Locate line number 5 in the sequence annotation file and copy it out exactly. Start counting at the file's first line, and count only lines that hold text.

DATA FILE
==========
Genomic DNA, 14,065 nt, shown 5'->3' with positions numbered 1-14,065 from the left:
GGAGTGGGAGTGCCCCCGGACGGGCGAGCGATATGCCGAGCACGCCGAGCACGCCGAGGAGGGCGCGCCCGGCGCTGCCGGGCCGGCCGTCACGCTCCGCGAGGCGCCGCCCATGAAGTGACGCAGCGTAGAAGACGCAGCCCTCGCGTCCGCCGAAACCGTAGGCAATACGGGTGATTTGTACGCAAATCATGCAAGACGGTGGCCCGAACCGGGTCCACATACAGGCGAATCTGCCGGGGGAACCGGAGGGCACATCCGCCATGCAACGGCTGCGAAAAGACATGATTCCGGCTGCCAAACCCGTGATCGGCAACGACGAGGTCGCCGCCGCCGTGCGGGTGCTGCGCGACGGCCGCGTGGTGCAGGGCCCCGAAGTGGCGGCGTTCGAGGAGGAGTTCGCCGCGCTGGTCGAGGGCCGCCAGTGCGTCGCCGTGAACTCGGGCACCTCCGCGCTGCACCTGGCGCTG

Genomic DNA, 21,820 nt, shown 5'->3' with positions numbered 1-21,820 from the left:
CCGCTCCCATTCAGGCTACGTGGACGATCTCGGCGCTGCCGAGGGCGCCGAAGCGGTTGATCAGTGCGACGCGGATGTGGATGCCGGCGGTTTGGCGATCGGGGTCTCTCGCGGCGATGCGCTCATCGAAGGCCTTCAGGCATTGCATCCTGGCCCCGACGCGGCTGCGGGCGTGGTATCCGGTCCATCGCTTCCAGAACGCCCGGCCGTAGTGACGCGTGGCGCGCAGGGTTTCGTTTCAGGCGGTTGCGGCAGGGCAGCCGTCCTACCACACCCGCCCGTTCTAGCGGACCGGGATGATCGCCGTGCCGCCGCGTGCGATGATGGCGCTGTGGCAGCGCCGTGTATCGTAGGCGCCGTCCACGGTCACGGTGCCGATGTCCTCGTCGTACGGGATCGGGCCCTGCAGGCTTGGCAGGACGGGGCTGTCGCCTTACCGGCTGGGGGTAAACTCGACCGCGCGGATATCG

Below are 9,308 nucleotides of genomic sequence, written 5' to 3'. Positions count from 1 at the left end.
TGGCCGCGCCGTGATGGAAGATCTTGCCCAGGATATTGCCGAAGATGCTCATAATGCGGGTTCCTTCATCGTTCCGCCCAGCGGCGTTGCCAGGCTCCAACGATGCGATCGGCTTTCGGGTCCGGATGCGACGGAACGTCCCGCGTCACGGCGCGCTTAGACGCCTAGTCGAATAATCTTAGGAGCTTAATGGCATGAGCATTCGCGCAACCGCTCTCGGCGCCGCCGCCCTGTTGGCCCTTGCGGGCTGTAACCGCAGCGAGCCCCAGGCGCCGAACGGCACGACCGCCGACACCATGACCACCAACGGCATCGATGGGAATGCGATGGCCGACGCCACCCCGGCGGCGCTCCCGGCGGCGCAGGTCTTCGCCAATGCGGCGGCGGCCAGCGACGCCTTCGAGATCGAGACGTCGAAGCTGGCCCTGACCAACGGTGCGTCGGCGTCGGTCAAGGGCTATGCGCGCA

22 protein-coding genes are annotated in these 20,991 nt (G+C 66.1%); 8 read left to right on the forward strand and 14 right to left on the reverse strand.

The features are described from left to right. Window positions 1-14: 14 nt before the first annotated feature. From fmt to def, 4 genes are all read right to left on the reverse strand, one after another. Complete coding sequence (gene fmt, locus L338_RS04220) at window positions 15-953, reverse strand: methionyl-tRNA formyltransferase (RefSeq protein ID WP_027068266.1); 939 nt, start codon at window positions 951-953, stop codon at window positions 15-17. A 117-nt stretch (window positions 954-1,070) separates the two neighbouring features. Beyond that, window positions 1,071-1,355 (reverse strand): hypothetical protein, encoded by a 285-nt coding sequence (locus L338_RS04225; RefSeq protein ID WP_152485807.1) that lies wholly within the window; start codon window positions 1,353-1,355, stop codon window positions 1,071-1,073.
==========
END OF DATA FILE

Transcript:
Below are 9,308 nucleotides of genomic sequence, written 5' to 3'. Positions count from 1 at the left end.